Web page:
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Learning at its Best

Dad, We Spent the First Week Taking Tests

Note: This is a cross-post from my own blog Education Rethink.

I asked Joel what he thought of school and he said, “I love it.  We get to play.  We get to learn math.  I’m practicing reading real books.”

“What do you mean real books?”

“It’s like school finally started.  We spent all of last week taking tests.”

“Crazy,” I tell him.

“Yeah.  And they even test you on how fast you read instead of how good you are at reading,” he shakes his head.

I shake my head with him.

*     *     *

If you’re interested, I just released A Sustainable Start: A Realistic Look at the First Year of Teaching.

About John Spencer

I teach. I write. I live. I want to do all three authentically.


5 thoughts on “Dad, We Spent the First Week Taking Tests

  1. This is a great peek into the way children see testing. Thanks for sharing this!


    Posted by dloitz | August 28, 2011, 9:37 pm
  2. While I certainly did not start with any tests, I find myself teaching new kids who differ some from those who graduated last year. I find myself tempted to go back to my old teaching habits, which seem somewhat expected of me. Many were expedient. I hadn’t anticipated needing to unpack and sort through my old habits again. It’s kind of wild to unlearn expectations for a new batch of kids when I feel like I unlearned them already.

    I’m sure we’ll create something grand if I figure out what not to do 😉

    All the best,

    Posted by Chad Sansing | August 29, 2011, 8:03 pm
  3. Was the week of “pre-tests” to measure what was lost over the summer, what was gained over the summer, or some other wasteful metric? Oh, and before I forget, I would like to know who made money off of the tests….

    Posted by Brent Snavely | September 2, 2011, 8:07 am
    • It was exactly what you described along with teaching rules and procedures (not at all the way I approach creating a classroom community). He seems to love it now. He loves the peer interaction. He loves his teacher. But the systemic injustice is hard for me, as a parent, to handle.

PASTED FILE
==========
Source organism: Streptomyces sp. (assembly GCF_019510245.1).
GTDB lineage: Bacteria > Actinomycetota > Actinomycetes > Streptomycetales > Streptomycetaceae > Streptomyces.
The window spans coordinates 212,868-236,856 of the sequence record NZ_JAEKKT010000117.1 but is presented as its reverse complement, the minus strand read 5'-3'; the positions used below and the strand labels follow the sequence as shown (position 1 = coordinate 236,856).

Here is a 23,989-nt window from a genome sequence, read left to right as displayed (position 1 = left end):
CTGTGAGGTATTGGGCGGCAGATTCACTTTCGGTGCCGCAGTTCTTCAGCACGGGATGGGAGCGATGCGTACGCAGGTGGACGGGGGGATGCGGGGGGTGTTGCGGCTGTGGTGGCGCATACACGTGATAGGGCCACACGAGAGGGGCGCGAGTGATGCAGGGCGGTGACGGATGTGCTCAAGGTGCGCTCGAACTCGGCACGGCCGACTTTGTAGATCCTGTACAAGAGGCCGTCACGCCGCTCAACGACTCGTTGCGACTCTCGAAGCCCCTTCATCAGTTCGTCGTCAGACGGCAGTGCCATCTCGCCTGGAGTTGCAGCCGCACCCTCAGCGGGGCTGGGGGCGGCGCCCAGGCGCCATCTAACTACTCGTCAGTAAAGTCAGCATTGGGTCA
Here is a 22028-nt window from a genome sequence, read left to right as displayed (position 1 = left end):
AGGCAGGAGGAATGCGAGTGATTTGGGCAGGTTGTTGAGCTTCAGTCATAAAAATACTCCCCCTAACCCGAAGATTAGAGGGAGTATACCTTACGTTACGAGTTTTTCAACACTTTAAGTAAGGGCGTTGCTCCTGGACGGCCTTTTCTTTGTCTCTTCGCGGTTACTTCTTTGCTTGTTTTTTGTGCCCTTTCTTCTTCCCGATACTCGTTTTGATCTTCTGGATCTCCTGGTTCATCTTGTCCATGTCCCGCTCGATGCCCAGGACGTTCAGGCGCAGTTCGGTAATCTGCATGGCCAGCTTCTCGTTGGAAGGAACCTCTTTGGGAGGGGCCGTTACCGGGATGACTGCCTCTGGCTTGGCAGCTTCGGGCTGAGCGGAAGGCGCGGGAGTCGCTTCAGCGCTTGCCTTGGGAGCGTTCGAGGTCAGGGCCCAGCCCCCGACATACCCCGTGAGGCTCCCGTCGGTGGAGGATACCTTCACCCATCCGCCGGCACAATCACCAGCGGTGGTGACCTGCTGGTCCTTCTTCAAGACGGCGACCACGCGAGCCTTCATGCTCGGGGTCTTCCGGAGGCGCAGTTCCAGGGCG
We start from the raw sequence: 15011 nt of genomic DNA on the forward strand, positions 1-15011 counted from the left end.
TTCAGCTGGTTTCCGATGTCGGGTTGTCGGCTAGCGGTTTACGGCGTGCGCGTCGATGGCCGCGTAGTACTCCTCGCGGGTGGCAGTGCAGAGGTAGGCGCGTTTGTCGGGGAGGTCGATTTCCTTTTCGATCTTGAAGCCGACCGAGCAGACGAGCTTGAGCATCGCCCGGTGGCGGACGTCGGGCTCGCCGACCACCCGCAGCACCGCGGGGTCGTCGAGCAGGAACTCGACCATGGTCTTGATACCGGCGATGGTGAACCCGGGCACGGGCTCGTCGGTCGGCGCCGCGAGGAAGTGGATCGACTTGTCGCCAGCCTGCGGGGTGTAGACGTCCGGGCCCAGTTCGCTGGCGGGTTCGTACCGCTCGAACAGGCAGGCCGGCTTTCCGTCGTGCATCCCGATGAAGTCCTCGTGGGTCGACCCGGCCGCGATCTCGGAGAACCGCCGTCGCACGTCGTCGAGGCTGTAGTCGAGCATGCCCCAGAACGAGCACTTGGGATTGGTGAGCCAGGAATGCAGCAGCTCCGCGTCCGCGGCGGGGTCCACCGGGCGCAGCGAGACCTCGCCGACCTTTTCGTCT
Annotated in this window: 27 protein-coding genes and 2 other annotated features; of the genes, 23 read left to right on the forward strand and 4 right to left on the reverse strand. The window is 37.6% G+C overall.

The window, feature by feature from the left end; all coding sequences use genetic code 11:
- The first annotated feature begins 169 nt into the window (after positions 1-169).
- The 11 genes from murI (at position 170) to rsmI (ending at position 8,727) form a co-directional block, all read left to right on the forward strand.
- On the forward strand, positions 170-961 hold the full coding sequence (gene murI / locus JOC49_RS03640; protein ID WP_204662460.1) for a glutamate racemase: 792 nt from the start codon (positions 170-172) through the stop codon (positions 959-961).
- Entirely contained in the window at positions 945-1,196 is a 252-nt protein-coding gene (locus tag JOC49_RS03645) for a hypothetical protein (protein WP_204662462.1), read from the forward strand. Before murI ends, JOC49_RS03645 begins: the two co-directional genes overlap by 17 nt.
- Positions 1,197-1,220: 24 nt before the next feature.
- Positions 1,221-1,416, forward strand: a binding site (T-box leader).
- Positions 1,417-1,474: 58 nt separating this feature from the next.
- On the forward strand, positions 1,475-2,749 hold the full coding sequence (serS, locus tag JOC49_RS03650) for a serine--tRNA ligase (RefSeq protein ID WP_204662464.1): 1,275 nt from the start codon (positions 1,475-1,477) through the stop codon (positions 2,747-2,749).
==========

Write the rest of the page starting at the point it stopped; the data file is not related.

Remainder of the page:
I can tell you who made the money: the huge textbook conglomerates. This is why I’m always a little nervous when when people talk about privatizing education. I’m not very happy with how much they already own. McGraw Hill lobbies for federal reform, knowing that they’re designing tests that half of all kids fail. They then sell more textbooks as a result, but also intervention books, consulting, conferences, online curriculum, etc. It’s like a casino where no one gets to win but the edu-mafia.

      Posted by John T. Spencer | September 2, 2011, 8:21 am
  4. Education is a business fueling our capitalist system.

    As a 7th grade writing teacher, I look forward to the first day of school when I will ask the people I am working alongside to create a vision for our writing community, to detail how our work will go. I am focused on helping 7th graders discover what it feels like/what it means to live a writerly life. We have 181 days for this exploration and a couple of these will be spent taking “The Test.” I believe that these writers will see how one test does not make nor break a writing life and way of being in the world.

    Posted by Kristine | September 4, 2011, 4:59 pm

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